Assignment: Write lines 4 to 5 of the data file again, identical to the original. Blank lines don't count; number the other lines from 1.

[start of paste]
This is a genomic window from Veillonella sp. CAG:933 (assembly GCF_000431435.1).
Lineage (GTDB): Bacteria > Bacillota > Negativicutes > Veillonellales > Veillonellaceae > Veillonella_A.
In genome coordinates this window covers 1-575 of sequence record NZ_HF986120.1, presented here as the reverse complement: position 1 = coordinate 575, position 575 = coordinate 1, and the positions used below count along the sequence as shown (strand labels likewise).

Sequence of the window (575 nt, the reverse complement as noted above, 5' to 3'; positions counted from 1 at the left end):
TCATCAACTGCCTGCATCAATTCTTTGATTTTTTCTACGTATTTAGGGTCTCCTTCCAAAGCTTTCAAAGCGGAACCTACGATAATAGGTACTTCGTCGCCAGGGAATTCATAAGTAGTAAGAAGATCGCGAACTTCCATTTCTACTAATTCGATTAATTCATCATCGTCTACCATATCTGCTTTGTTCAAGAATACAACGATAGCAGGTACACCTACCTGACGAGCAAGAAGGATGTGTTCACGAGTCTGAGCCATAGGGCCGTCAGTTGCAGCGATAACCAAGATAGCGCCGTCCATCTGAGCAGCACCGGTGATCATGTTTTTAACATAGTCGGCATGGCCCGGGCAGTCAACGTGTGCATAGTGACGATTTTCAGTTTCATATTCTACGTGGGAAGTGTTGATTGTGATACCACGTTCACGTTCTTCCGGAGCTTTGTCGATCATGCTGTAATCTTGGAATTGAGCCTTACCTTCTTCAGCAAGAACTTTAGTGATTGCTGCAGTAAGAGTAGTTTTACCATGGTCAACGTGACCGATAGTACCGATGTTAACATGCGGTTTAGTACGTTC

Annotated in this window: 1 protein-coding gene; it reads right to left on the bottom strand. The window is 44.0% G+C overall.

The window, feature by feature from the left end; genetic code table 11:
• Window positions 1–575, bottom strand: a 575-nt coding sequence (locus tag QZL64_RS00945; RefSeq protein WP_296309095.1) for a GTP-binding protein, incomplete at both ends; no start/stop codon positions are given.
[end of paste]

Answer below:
Sequence of the window (575 nt, the reverse complement as noted above, 5' to 3'; positions counted from 1 at the left end):
TCATCAACTGCCTGCATCAATTCTTTGATTTTTTCTACGTATTTAGGGTCTCCTTCCAAAGCTTTCAAAGCGGAACCTACGATAATAGGTACTTCGTCGCCAGGGAATTCATAAGTAGTAAGAAGATCGCGAACTTCCATTTCTACTAATTCGATTAATTCATCATCGTCTACCATATCTGCTTTGTTCAAGAATACAACGATAGCAGGTACACCTACCTGACGAGCAAGAAGGATGTGTTCACGAGTCTGAGCCATAGGGCCGTCAGTTGCAGCGATAACCAAGATAGCGCCGTCCATCTGAGCAGCACCGGTGATCATGTTTTTAACATAGTCGGCATGGCCCGGGCAGTCAACGTGTGCATAGTGACGATTTTCAGTTTCATATTCTACGTGGGAAGTGTTGATTGTGATACCACGTTCACGTTCTTCCGGAGCTTTGTCGATCATGCTGTAATCTTGGAATTGAGCCTTACCTTCTTCAGCAAGAACTTTAGTGATTGCTGCAGTAAGAGTAGTTTTACCATGGTCAACGTGACCGATAGTACCGATGTTAACATGCGGTTTAGTACGTTC